Federal court upholds decision to keep open-net fish farms out of Discovery Islands

Federal court upholds decision to keep open-net fish farms out of Discovery Islands

A federal judge has ruled that Joyce Murray, the Minister of Fisheries and Oceans at the time, was right to support her predecessor Bernadette Jordan’s decision not to renew fish farm licenses in the Discovery Islands near Campbell River.

The open-net fish farms have now been empty for two years after an 18-month phase-out that began in Dec. 2020.

It was a forced closure by Jordan because of concerns about the effects they had on wild salmon.

“I was so happy, it was spectacular, I was over the moon,” said Watershed Watch Salmon Society‘s Stan Proboszcz.

“Yeah, it’s a great decision for wild salmon to uphold the minister’s decision to not renew licenses.”

We Wai Kai and Wei Wai Kum First Nations, along with Mowi Canada West, Cermaq Canada, and Grieg Seafood, filed the judicial review.

In Campbell River, the Homalco First Nation, whose Traditional Territory includes the Discovery Islands, has been fighting fish farms since the early 2000s.

“I had someone come talk to me about the fish farm issue back in 2002. That was my first day on the job as chief,” said Homalco Chief Darren Blaney, who has since been re-elected.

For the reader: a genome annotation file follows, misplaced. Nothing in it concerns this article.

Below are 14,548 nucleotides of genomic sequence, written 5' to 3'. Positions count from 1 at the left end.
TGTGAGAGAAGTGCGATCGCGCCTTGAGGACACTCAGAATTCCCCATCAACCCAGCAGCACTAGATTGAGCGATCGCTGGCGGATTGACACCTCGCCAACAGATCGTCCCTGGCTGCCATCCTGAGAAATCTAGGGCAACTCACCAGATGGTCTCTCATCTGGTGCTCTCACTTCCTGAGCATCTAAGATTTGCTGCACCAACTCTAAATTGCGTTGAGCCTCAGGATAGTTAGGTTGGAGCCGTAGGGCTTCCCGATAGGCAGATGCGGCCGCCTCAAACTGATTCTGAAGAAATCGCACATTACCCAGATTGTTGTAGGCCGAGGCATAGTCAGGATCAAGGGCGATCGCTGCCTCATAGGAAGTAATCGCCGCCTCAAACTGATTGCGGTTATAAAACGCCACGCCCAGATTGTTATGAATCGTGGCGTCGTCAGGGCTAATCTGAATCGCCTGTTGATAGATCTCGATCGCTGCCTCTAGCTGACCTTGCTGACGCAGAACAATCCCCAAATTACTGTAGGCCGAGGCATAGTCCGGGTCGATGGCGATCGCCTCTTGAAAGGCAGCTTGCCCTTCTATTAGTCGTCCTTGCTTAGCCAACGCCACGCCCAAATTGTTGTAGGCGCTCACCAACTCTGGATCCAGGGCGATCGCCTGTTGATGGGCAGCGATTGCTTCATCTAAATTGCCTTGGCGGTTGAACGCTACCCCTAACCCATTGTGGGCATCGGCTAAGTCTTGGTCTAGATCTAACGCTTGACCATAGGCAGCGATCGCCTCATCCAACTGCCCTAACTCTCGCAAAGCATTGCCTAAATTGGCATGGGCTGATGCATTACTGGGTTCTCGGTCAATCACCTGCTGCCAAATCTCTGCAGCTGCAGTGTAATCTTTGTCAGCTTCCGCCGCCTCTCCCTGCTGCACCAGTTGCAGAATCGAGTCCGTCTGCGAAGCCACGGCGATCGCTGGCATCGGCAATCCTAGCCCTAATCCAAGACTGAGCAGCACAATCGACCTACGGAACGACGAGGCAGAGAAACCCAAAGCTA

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Fast forward to two years ago when 19 fish farms had to close.

“So is this the end of it then? Is this the end of fish farms, at least in the Discovery Islands?” he was asked.

“I hope so. You can count on DFO to be wishy-washy, you can count on them to be spineless, and you can count on all the bureaucrats within DFO that are promoting farms to carry on trying to get to business as usual, so I wouldn’t bet my house on it.”

The BC Salmon Farmers Association says it is disappointed to hear the result of the second judicial review decision.

“While this news is disheartening, there is still a collaborative pathway forward with the current Minister of Fisheries, Oceans and the Canadian Coast Guard, the Honourable Diane Lebouthillier, as this decision was made by the preceding minister and will not impact the future delivery of a responsible transition plan or the upcoming licensing decision,” the BCSFA said in a statement.

“We are committed to working with all levels of government, the rights-holder First Nations in whose territories we operate, and various other stakeholders to continue on a responsible, realistic, and achievable path forward. We will have more to say in the coming weeks after we have had time to review this decision in more detail.”

Up next is a major decision on all other fish farms.

In 2019, Prime Minister Trudeau made an election campaign commitment to transition away from open-net pen salmon farming in B.C. waters by 2025.

All open-net salmon farm licenses in B.C. expire at the end of June.

Dean StoltzDean Stoltz

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